So why does a preview flashback from first act turning point work in An Accidental Soldier but not in The Well? Because it’s relevant. In An Accidental Soldier, both the opening sequence (the preview) and the material to which we jump back are crucial to the plot.
Preview Flashbacks that pay off in unusual ways
There are two interesting instances in which successful films seem to do exactly what I recommend at the start of this article you avoid. In fact, they are all following the basic rule whereby the content of flashbacks or flashforwards is crucial plot material.
The first can work in a structural form I have termed ‘fractured tandem’ which uses equally important stories running in tandem but chopped up (21 Grams, Babel, The Hours etc.). Fractured tandem often works on dread of death, and can make us feel a relief when the death we've been dreading doesn't happen. Paradoxically, the climax is an anticlimax.
In these films, the preview can be a red herring, playing with your expectations so it actually uses anti-climax to create a climax that works because it fills you with relief
The second is when character who is not the protagonist can successfully appear in an opening flashback.
a) Red Herring : playing with your expectations
A good example of the red herring effect appears in The Hours. Here, the film opens with a scene of a suicide. We assume this is a preview flashback, giving us a suicide that will happen later in the film. We expect a suicide and yes, we get it - but the person who commits suicide is not the one we expect. Thus, the opening suicide scene is a red herring but provides us with a satisfactory surprise at the end.
b) Mentor Antagonists
I argued earlier in discussing The Jammed that a preview flashback which features a character who is not the key character, particularly the protagonist, is dangerous. There could be an exception might when a Mentor Antagonist character appears in the preview flashback
A mentor antagonist is a special kind of antagonist that I've isolated. It appears in stories with very specific content. They are stories in which a passive reactive protagonist is taken on an adventure of the soul by an enigmatic charismatic and proactive outsider with a wisdom born of pain. The enigmatic outsider does not change, or changes very little, indeed, what marks them is their fixity of purpose. The person who changes is the protagonist. I've named this enigmatic outsider character the mentor antagonist.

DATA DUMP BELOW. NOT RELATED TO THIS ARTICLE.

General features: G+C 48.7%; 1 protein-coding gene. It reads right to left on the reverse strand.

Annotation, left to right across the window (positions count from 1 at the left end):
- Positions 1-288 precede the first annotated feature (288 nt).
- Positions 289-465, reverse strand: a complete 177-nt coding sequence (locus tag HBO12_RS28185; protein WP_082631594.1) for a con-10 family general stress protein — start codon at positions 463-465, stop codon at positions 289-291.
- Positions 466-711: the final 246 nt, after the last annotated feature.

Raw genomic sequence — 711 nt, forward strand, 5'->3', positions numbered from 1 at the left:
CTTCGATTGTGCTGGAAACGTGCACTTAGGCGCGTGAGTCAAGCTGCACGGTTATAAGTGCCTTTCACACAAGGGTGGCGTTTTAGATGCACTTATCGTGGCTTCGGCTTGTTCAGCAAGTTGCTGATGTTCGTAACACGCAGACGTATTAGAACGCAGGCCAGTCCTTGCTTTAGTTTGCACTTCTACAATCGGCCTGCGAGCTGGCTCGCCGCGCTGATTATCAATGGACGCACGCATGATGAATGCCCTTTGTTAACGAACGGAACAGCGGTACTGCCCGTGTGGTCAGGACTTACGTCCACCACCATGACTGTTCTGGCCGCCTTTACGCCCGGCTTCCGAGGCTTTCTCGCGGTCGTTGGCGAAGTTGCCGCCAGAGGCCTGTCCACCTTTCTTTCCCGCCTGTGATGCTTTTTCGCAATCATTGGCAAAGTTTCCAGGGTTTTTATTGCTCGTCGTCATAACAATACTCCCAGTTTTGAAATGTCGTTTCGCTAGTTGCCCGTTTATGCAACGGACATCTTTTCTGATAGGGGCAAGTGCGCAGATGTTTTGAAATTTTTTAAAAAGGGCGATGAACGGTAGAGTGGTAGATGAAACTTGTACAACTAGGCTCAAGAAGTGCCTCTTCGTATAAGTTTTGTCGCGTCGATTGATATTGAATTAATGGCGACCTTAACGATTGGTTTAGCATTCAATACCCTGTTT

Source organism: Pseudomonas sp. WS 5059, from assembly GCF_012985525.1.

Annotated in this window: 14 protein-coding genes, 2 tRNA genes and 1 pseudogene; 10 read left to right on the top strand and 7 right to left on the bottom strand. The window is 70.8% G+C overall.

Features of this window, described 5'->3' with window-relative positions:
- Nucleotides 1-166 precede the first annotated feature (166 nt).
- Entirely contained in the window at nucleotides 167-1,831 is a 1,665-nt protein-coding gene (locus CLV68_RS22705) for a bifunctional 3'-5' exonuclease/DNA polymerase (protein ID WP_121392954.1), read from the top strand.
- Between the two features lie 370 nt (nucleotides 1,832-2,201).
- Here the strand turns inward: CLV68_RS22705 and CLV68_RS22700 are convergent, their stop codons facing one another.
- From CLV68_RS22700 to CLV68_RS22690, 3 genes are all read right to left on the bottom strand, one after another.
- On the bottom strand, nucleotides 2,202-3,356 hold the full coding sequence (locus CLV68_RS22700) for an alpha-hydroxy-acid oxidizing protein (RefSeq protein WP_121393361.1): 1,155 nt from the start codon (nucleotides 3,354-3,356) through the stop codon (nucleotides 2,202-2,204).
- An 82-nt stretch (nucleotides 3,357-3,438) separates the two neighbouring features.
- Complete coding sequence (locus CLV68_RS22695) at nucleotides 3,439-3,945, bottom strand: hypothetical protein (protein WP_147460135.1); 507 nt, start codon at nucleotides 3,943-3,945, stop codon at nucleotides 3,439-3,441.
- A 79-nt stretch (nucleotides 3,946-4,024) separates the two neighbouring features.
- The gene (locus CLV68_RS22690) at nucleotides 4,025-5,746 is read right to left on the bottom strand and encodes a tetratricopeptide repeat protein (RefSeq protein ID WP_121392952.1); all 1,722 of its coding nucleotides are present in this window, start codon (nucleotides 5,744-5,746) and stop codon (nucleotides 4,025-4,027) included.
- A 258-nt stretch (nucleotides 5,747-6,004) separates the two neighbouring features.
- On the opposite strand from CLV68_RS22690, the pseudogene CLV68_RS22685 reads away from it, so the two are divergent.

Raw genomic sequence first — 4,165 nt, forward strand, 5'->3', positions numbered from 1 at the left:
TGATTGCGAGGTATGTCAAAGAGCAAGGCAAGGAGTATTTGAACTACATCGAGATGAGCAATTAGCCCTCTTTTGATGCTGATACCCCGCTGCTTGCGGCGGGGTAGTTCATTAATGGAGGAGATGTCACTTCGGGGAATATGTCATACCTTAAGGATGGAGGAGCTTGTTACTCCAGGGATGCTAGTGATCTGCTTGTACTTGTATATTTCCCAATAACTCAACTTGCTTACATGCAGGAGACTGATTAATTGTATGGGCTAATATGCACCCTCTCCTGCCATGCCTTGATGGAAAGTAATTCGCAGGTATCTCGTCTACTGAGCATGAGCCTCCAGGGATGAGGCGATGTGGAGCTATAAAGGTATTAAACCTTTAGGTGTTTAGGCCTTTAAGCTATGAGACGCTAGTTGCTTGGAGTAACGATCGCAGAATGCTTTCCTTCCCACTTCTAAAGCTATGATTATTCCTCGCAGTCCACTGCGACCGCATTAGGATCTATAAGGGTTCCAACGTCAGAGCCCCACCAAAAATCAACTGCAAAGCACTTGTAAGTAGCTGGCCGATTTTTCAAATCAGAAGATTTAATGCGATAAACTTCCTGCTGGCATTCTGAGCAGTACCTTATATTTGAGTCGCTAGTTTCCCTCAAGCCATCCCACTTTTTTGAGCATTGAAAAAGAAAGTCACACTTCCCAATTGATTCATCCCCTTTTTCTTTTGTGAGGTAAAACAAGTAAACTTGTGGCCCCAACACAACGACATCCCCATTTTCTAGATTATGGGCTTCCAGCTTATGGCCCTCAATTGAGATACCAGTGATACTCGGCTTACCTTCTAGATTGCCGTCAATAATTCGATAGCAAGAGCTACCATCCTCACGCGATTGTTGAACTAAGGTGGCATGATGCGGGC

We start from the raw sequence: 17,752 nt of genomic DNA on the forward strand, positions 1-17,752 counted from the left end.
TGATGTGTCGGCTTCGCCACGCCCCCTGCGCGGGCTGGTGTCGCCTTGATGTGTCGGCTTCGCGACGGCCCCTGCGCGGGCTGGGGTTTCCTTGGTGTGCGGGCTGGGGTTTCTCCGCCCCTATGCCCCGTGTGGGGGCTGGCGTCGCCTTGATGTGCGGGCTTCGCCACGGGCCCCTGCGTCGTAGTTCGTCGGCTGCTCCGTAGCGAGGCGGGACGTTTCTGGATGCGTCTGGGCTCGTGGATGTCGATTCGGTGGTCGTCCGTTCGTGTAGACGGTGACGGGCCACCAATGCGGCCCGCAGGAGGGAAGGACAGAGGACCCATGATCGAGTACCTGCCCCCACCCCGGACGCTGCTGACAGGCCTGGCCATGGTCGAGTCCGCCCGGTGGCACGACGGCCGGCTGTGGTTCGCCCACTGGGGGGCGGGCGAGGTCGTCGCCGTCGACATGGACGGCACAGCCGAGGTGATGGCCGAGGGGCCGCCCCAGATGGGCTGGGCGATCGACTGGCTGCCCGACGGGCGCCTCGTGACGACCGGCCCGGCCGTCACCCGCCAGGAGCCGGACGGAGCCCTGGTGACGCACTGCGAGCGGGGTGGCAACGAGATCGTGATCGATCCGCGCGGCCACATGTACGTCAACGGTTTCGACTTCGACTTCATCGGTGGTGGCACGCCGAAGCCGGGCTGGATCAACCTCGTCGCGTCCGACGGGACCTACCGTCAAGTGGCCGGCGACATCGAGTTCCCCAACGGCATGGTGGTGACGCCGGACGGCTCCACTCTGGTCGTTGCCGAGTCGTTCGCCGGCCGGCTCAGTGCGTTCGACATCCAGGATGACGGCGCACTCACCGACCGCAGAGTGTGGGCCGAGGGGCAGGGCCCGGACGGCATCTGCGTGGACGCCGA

Typical mentor antagonists are Raymond in Rain Man, Merrick in The Elephant Man and Andy (the Tim Robbins character) in The Shawshank Redemption. These characters are more interesting than the protagonist and need, for the sake of the story, to be seen from the outside, as antagonists, from the point of view of the much more normal protagonist whom they teach. This way they remain inscrutable, unpredictable, mysterious. We must not be inside them.
Why? On the most basic level, if you could see what Andy in The Shawshank Redemption does in his cell you wouldn't have a film. It's also because the essence of the Shawshank Redemption story is that it's Red's story. It's about Red, Red, a normal person, the protagonist, is changed because of Andy. Changing the protagonist is what mentor antagonists do. I've written a lot about mentor antagonist stories in The 21st Century Screenplay.
The thing to note here is that the mentor antagonist is crucial to the protagonist's story. Indeed, they are the protagonist's story. So having a preview which is all about them is still relevant.
In conclusion, Preview flashback is one of the most useful of flashback forms but needs to be used with care. When you find yourself wondering whether you want to write a double narrative flashback film that jumps between past and present (like Citizen Kane or The Usual Suspects or the like) check that you really want to handle the two storylines. It might be that you get the result you want with a preview flashback. That decision can save a great deal of time and stress as you try to punch up a story in the present that you don’t really want to tell.
However, as I say, proceed with care. If you do use a preview flashback, make sure your preview scene is relevant.
Thanks for your time.
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For more information about all sorts of flashback and other nonlinear and multiple storyline forms see Linda Aronson’s book The 21st Century Screenplay. See also extensive information at www.lindaaronson.com (where you can subscribe to a newsletter) Facebook and YouTube.